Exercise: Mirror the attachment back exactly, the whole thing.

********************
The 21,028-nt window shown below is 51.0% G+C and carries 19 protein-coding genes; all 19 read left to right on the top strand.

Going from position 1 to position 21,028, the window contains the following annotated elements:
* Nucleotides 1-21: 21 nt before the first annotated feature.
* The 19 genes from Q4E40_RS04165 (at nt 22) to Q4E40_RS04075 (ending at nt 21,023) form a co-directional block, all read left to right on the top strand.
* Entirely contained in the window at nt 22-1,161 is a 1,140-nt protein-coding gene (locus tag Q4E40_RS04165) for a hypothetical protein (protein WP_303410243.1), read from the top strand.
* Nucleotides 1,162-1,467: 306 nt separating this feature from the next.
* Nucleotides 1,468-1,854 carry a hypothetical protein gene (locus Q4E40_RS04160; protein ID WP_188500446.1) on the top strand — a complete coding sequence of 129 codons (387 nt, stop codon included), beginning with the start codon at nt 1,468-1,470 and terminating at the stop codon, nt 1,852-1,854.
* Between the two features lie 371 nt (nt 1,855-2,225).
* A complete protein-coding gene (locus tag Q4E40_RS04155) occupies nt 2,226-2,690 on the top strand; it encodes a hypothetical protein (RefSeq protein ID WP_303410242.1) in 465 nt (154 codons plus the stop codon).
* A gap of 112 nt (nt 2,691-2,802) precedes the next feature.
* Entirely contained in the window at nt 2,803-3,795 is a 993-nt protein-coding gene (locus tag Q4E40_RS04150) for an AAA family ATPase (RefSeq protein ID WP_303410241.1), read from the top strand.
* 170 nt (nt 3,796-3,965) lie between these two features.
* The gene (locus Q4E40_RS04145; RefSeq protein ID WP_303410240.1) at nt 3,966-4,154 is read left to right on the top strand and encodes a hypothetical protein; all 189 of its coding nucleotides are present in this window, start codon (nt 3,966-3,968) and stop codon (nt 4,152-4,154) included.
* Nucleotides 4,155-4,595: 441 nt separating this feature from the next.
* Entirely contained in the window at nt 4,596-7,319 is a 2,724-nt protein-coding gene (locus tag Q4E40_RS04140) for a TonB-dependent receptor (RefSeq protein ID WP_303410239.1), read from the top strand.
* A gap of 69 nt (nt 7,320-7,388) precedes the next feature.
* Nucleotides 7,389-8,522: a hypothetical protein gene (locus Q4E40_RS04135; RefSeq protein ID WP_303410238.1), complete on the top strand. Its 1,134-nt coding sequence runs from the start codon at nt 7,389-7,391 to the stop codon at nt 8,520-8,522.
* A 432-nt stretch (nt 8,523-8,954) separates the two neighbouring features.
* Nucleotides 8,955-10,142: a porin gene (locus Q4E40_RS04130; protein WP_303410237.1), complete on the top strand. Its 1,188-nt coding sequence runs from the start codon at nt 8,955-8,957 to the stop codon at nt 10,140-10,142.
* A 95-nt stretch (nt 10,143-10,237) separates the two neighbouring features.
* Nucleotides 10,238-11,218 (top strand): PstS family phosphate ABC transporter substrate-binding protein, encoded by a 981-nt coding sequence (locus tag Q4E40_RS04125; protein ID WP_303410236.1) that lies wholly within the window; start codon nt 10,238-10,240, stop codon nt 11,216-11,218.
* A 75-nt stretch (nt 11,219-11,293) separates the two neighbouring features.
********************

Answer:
The 21,028-nt window shown below is 51.0% G+C and carries 19 protein-coding genes; all 19 read left to right on the top strand.

Going from position 1 to position 21,028, the window contains the following annotated elements:
* Nucleotides 1-21: 21 nt before the first annotated feature.
* The 19 genes from Q4E40_RS04165 (at nt 22) to Q4E40_RS04075 (ending at nt 21,023) form a co-directional block, all read left to right on the top strand.
* Entirely contained in the window at nt 22-1,161 is a 1,140-nt protein-coding gene (locus tag Q4E40_RS04165) for a hypothetical protein (protein WP_303410243.1), read from the top strand.
* Nucleotides 1,162-1,467: 306 nt separating this feature from the next.
* Nucleotides 1,468-1,854 carry a hypothetical protein gene (locus Q4E40_RS04160; protein ID WP_188500446.1) on the top strand — a complete coding sequence of 129 codons (387 nt, stop codon included), beginning with the start codon at nt 1,468-1,470 and terminating at the stop codon, nt 1,852-1,854.
* Between the two features lie 371 nt (nt 1,855-2,225).
* A complete protein-coding gene (locus tag Q4E40_RS04155) occupies nt 2,226-2,690 on the top strand; it encodes a hypothetical protein (RefSeq protein ID WP_303410242.1) in 465 nt (154 codons plus the stop codon).
* A gap of 112 nt (nt 2,691-2,802) precedes the next feature.
* Entirely contained in the window at nt 2,803-3,795 is a 993-nt protein-coding gene (locus tag Q4E40_RS04150) for an AAA family ATPase (RefSeq protein ID WP_303410241.1), read from the top strand.
* 170 nt (nt 3,796-3,965) lie between these two features.
* The gene (locus Q4E40_RS04145; RefSeq protein ID WP_303410240.1) at nt 3,966-4,154 is read left to right on the top strand and encodes a hypothetical protein; all 189 of its coding nucleotides are present in this window, start codon (nt 3,966-3,968) and stop codon (nt 4,152-4,154) included.
* Nucleotides 4,155-4,595: 441 nt separating this feature from the next.
* Entirely contained in the window at nt 4,596-7,319 is a 2,724-nt protein-coding gene (locus tag Q4E40_RS04140) for a TonB-dependent receptor (RefSeq protein ID WP_303410239.1), read from the top strand.
* A gap of 69 nt (nt 7,320-7,388) precedes the next feature.
* Nucleotides 7,389-8,522: a hypothetical protein gene (locus Q4E40_RS04135; RefSeq protein ID WP_303410238.1), complete on the top strand. Its 1,134-nt coding sequence runs from the start codon at nt 7,389-7,391 to the stop codon at nt 8,520-8,522.
* A 432-nt stretch (nt 8,523-8,954) separates the two neighbouring features.
* Nucleotides 8,955-10,142: a porin gene (locus Q4E40_RS04130; protein WP_303410237.1), complete on the top strand. Its 1,188-nt coding sequence runs from the start codon at nt 8,955-8,957 to the stop codon at nt 10,140-10,142.
* A 95-nt stretch (nt 10,143-10,237) separates the two neighbouring features.
* Nucleotides 10,238-11,218 (top strand): PstS family phosphate ABC transporter substrate-binding protein, encoded by a 981-nt coding sequence (locus tag Q4E40_RS04125; protein ID WP_303410236.1) that lies wholly within the window; start codon nt 10,238-10,240, stop codon nt 11,216-11,218.
* A 75-nt stretch (nt 11,219-11,293) separates the two neighbouring features.